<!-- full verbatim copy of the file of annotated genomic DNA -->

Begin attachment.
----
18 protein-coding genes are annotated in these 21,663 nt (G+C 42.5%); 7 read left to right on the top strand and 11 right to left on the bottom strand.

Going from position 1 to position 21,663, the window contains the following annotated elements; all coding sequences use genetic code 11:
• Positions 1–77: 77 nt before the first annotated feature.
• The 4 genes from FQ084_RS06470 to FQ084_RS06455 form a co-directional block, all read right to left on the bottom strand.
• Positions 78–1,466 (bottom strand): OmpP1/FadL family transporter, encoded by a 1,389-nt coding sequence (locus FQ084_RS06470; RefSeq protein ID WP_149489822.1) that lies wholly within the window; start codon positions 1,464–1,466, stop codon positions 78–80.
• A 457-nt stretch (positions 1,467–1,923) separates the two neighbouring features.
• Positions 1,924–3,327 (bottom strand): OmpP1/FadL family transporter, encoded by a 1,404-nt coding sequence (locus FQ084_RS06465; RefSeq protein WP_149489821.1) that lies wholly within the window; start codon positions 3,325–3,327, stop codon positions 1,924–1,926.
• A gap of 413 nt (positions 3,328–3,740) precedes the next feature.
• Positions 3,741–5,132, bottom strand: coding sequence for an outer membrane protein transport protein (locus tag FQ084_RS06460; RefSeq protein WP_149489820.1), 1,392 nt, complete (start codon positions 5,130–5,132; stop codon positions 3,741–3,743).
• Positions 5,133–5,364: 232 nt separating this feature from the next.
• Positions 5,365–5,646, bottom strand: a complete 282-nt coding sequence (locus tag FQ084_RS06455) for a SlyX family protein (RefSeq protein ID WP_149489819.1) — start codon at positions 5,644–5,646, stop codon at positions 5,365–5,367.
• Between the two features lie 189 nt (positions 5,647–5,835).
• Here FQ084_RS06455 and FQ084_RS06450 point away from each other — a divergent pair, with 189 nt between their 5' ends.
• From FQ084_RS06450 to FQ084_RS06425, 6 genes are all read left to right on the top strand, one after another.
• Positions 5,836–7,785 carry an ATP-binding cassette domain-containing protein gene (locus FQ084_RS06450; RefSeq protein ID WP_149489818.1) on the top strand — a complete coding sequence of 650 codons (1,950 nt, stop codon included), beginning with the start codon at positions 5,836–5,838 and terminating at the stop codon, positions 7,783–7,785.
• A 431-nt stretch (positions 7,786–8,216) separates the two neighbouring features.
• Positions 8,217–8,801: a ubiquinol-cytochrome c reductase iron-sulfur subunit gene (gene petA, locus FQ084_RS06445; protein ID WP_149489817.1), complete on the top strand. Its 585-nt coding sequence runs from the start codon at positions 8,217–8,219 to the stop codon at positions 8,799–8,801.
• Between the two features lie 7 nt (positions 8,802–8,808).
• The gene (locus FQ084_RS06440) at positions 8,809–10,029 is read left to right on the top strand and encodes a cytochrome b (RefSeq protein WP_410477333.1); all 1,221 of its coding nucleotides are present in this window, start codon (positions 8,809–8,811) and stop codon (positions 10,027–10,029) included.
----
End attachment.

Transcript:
18 protein-coding genes are annotated in these 21,663 nt (G+C 42.5%); 7 read left to right on the top strand and 11 right to left on the bottom strand.

Going from position 1 to position 21,663, the window contains the following annotated elements; all coding sequences use genetic code 11:
• Positions 1–77: 77 nt before the first annotated feature.
• The 4 genes from FQ084_RS06470 to FQ084_RS06455 form a co-directional block, all read right to left on the bottom strand.
• Positions 78–1,466 (bottom strand): OmpP1/FadL family transporter, encoded by a 1,389-nt coding sequence (locus FQ084_RS06470; RefSeq protein ID WP_149489822.1) that lies wholly within the window; start codon positions 1,464–1,466, stop codon positions 78–80.
• A 457-nt stretch (positions 1,467–1,923) separates the two neighbouring features.
• Positions 1,924–3,327 (bottom strand): OmpP1/FadL family transporter, encoded by a 1,404-nt coding sequence (locus FQ084_RS06465; RefSeq protein WP_149489821.1) that lies wholly within the window; start codon positions 3,325–3,327, stop codon positions 1,924–1,926.
• A gap of 413 nt (positions 3,328–3,740) precedes the next feature.
• Positions 3,741–5,132, bottom strand: coding sequence for an outer membrane protein transport protein (locus tag FQ084_RS06460; RefSeq protein WP_149489820.1), 1,392 nt, complete (start codon positions 5,130–5,132; stop codon positions 3,741–3,743).
• Positions 5,133–5,364: 232 nt separating this feature from the next.
• Positions 5,365–5,646, bottom strand: a complete 282-nt coding sequence (locus tag FQ084_RS06455) for a SlyX family protein (RefSeq protein ID WP_149489819.1) — start codon at positions 5,644–5,646, stop codon at positions 5,365–5,367.
• Between the two features lie 189 nt (positions 5,647–5,835).
• Here FQ084_RS06455 and FQ084_RS06450 point away from each other — a divergent pair, with 189 nt between their 5' ends.
• From FQ084_RS06450 to FQ084_RS06425, 6 genes are all read left to right on the top strand, one after another.
• Positions 5,836–7,785 carry an ATP-binding cassette domain-containing protein gene (locus FQ084_RS06450; RefSeq protein ID WP_149489818.1) on the top strand — a complete coding sequence of 650 codons (1,950 nt, stop codon included), beginning with the start codon at positions 5,836–5,838 and terminating at the stop codon, positions 7,783–7,785.
• A 431-nt stretch (positions 7,786–8,216) separates the two neighbouring features.
• Positions 8,217–8,801: a ubiquinol-cytochrome c reductase iron-sulfur subunit gene (gene petA, locus FQ084_RS06445; protein ID WP_149489817.1), complete on the top strand. Its 585-nt coding sequence runs from the start codon at positions 8,217–8,219 to the stop codon at positions 8,799–8,801.
• Between the two features lie 7 nt (positions 8,802–8,808).
• The gene (locus FQ084_RS06440) at positions 8,809–10,029 is read left to right on the top strand and encodes a cytochrome b (RefSeq protein WP_410477333.1); all 1,221 of its coding nucleotides are present in this window, start codon (positions 8,809–8,811) and stop codon (positions 10,027–10,029) included.